The old adage tells us that the 162-game baseball season is a marathon not a sprint. One out into the first game of the season and Astros manager Bo Porter was sprinting out to argue about a botched call on a steal attempt by his second baseman, Jose Altuve. His complaints fell on deaf ears, but Porter showed his pregame excitement and enthusiasm wasn’t just for show.
The Astros would go on to drill the I-45 rivals 8-2, but the message they sent was even clearer: The Houston Astros will not lie down.
For the first time in recent history, the Astros have sole possession of the best record in baseball and for the first time since April 20, 2007, the Astros are the undisputed leaders in the division. Sure it’s only Opening Day and they will be tied at some point Monday, but the Astros delivered their message over nine innings after their manager got the ball rolling.
Porter set the tone for the game, the season and the new era in Astros baseball.
The Astros were smart and aggressive at the plate and on base, something the Rangers have become known for under manager Ron Washington. These are qualities that are a direct reflection on what Porter has been preaching all spring. Per MLB.com:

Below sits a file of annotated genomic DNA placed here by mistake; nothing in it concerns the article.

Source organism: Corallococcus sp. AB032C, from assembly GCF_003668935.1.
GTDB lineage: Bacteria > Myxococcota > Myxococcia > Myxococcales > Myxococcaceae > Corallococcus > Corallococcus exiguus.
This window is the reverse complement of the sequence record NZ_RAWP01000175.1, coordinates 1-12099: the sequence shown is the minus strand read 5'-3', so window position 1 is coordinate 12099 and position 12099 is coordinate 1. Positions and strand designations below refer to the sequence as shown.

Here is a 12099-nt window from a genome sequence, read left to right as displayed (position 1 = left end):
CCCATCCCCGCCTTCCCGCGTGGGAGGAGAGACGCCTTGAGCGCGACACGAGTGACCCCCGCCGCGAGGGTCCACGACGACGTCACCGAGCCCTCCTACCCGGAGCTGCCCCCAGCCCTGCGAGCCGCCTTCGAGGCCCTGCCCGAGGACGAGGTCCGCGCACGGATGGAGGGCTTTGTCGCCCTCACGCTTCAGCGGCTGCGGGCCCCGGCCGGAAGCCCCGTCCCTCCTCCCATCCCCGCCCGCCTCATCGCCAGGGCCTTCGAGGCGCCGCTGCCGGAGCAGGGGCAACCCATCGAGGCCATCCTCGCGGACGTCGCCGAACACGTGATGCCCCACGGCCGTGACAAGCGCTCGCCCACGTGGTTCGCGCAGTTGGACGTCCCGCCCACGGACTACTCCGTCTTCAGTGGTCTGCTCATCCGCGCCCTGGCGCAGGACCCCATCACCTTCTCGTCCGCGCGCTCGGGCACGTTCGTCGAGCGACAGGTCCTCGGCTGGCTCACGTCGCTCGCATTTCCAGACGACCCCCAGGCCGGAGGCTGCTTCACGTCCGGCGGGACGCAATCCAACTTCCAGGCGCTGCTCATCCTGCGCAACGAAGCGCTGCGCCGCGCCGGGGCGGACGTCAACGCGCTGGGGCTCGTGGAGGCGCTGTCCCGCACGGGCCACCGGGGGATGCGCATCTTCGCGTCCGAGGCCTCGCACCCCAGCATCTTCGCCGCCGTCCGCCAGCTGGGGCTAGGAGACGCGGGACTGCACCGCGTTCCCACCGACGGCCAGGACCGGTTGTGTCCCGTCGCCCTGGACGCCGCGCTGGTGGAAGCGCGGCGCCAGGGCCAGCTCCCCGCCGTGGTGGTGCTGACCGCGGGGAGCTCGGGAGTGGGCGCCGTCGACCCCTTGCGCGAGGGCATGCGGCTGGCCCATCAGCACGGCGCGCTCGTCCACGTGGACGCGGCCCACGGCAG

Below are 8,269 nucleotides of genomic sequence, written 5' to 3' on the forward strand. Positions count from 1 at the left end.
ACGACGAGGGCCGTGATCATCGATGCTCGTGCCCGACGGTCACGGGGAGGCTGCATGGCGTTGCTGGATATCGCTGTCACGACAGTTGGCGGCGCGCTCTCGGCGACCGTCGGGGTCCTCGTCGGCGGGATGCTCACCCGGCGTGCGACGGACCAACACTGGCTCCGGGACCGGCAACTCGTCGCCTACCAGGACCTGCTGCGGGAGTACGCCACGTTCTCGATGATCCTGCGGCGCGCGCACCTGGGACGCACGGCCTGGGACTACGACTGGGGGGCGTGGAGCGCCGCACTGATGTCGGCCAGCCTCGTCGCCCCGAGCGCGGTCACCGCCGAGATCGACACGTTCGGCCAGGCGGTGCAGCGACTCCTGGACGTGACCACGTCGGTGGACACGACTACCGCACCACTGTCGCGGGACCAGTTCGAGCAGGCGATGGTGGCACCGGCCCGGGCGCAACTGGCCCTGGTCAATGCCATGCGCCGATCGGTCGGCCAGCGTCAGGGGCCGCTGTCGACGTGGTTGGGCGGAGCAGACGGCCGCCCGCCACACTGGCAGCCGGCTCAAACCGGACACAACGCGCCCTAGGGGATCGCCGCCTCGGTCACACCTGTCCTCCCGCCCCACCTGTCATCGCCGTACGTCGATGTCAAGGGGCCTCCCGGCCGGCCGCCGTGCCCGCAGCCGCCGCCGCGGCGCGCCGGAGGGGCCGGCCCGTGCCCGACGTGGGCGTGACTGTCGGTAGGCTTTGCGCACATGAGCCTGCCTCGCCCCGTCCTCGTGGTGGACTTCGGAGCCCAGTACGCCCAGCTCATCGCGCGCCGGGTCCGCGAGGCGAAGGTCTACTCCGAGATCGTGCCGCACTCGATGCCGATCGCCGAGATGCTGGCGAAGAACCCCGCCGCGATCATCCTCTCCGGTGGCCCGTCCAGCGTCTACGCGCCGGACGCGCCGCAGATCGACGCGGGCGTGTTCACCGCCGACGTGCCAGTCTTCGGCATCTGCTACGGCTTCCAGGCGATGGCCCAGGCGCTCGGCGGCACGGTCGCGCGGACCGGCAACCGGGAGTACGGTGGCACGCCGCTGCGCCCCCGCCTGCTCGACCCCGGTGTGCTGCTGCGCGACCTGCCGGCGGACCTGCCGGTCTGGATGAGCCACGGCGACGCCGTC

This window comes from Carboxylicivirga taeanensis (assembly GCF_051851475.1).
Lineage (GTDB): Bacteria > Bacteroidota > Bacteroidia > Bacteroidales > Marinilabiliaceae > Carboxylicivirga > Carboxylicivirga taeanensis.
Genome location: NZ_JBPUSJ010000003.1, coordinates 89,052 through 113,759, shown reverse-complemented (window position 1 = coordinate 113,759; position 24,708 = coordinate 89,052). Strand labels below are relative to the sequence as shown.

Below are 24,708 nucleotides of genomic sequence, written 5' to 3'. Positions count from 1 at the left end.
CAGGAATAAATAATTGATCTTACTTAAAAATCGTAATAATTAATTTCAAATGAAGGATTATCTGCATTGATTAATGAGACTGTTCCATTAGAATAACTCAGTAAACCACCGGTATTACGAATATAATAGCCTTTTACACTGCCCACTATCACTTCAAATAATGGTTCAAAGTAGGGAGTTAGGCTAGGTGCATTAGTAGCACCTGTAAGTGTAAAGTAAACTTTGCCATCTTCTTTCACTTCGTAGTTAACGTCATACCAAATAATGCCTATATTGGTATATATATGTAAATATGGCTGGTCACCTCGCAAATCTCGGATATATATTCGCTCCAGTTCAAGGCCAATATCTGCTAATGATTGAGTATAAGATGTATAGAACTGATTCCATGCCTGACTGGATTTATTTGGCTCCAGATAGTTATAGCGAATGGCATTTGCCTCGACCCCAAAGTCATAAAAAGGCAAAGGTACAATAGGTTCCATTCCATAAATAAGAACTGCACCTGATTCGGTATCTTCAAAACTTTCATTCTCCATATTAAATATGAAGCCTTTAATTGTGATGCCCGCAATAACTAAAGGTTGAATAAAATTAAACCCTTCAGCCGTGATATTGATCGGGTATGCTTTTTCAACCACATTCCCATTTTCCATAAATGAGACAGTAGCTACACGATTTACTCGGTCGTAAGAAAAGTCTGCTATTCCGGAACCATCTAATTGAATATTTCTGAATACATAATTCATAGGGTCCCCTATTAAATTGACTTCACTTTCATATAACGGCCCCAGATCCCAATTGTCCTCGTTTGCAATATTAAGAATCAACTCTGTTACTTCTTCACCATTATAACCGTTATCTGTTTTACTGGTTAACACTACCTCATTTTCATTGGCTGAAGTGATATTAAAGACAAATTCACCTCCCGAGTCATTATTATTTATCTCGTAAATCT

"I think it starts with Bo -- the tone he sets every day," said first baseman Brett Wallace. "He's got that energy and an aggressiveness about him. He's really instilled that in us. Every day, whether we had drills or we had a game, we were attacking it and being aggressive. I think you can already see it in Game 1 today."
Houston’s aggressive approach and base running forced mistakes by the Rangers defense and caused Matt Harrison to allow three walks—all of which scored.
"Bo's aggressive by nature. He's high energy. He's passionate. If you spend time around Bo, he'll make you more passionate about the game,” said Rick Ankiel, who pinch hit in the seventh and smashed a 3-2 pitch over the right field fence that sent three more runs across the plate.
Bo kept the pedal down and the Astros would score one more run before the rout was over.
Bo changed the team and the atmosphere in one spring and they played his style of baseball to give him his first win, the franchise's 4,000th. His team responded to the changes and the fans responded to his team.
"It was an electric atmosphere, and you take your hat off to the fans in Houston," Porter said. "They came out tonight in great numbers and gave us a lot of support. We really thank them.”
The Astros are looking to bring an exciting brand of baseball back to Houston and, with Porter at the helm, it may be sooner than anyone outside the organization expected.
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